Shoulder replacement

What is Shoulder replacement?

Shoulder is a ball and socket joint with the upper arm bone forming the ball and the glenoid (shoulder blade) forming the socket. Shoulder replacement is a rewarding procedure for the patients suffering with arthritis associated with stiffness and severe pain of the shoulder joint. It is not as common as knee or hip replacement. It is the procedure of replacement of damaged areas of the shoulder with artificial parts that is usually made of cobalt-chromiom alloy and polyethylene. The main aim of the operation is relief of the pain with the restoration of range of motion, function, and strength. It is mainly recommended for irreversible degenerative damage occurring in the shoulder joint. It is of following types –

  1. Total shoulder replacement- it is also known as shoulder arthroplasty. The whole arthritic joint surface and head of the humerus (upper arm bone) is replaced with a plastic socket and a highly polished metal ball respectively. This is commonly performed in patients with arthritis and intact tendons (rotator cuff) in the shoulder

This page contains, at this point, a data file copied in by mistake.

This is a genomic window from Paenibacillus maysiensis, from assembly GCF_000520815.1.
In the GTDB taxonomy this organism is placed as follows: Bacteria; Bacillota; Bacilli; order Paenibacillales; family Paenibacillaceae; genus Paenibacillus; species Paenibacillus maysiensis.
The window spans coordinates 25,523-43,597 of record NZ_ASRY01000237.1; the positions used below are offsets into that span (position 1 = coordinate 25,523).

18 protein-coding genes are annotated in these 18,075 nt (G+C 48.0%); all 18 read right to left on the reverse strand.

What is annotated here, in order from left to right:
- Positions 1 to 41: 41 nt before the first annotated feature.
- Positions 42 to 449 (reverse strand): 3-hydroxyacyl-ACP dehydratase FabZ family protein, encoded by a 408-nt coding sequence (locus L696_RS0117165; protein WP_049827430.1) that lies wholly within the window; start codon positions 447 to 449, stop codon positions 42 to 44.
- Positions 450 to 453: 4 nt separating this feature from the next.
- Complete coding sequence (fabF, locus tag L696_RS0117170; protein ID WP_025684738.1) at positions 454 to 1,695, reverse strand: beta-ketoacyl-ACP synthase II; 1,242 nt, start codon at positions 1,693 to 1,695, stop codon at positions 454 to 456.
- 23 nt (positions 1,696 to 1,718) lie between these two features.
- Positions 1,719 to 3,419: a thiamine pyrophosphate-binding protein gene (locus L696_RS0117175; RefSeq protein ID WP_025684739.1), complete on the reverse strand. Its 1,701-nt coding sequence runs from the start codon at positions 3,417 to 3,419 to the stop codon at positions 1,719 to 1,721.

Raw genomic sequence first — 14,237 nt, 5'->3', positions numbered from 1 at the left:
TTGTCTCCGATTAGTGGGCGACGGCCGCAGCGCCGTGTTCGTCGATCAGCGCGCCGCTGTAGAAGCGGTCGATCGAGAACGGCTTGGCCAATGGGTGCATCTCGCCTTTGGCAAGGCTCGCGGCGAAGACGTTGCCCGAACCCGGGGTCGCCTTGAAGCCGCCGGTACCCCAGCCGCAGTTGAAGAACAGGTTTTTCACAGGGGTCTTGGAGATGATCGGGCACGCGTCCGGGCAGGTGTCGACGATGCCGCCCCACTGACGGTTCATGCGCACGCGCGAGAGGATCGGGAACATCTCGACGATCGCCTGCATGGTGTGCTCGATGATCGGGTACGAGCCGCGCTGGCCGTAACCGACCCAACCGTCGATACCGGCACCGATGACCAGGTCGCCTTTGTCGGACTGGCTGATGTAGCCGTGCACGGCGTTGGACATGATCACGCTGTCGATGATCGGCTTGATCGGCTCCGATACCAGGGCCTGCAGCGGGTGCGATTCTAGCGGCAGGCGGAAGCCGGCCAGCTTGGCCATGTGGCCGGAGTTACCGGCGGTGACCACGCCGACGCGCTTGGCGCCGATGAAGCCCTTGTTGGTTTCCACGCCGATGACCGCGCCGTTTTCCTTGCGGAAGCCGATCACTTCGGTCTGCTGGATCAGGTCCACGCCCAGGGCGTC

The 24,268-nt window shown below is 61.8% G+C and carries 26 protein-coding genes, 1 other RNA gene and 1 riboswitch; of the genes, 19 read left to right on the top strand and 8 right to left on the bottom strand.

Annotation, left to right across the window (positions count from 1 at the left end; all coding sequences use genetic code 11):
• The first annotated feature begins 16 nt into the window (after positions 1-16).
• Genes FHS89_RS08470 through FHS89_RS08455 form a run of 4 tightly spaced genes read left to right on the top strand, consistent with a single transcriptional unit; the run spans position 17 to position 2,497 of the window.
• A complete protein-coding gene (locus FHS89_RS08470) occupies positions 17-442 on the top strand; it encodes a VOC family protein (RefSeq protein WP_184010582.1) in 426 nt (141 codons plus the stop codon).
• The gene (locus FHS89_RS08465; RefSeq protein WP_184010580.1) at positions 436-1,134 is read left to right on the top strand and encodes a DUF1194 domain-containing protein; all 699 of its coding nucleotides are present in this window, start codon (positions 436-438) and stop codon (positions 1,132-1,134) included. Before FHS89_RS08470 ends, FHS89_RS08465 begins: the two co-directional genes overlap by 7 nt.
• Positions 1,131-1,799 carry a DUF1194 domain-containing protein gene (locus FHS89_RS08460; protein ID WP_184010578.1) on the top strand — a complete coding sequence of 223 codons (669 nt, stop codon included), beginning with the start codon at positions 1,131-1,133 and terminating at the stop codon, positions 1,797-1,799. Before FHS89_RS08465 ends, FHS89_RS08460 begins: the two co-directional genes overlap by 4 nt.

2. Reverse shoulder replacement- it is a procedure in which the places of ball and socket is interchanged. The artificial ball is fitted to shoulder blade and the artificial socket is attached to the humerus (upper arm). This is commonly performed in patients with arthritis + massive rotator cuff tear and elderly patients with severe fractures. In reverse TSR the deltoid acts like rotator cuff in helping patients to perform overhead activities.
  3. Partial shoulder replacement- in this procedure, the head of the humerus is usually replaced with a metal ball. This procedure is also termed as hemiarthroplasty, as only half of the joint is replaced.


What are the Indications for the procedure?

  • Severe arthritis not responding to conservative treatment
  • joint erosion and subluxation
  • Severe fracture
  • Inflammatory arthritis
  • Rheumatoid arthritis
  • Avascular necrosis


What are its benefits?

The surgery has high success rates which are beneficial in

  • Relief of extreme pain that hinders one’s normal daily activities like dressing, bathing, and using the affected arm.
  • Relief of night pain that disturbs one’s normal sleep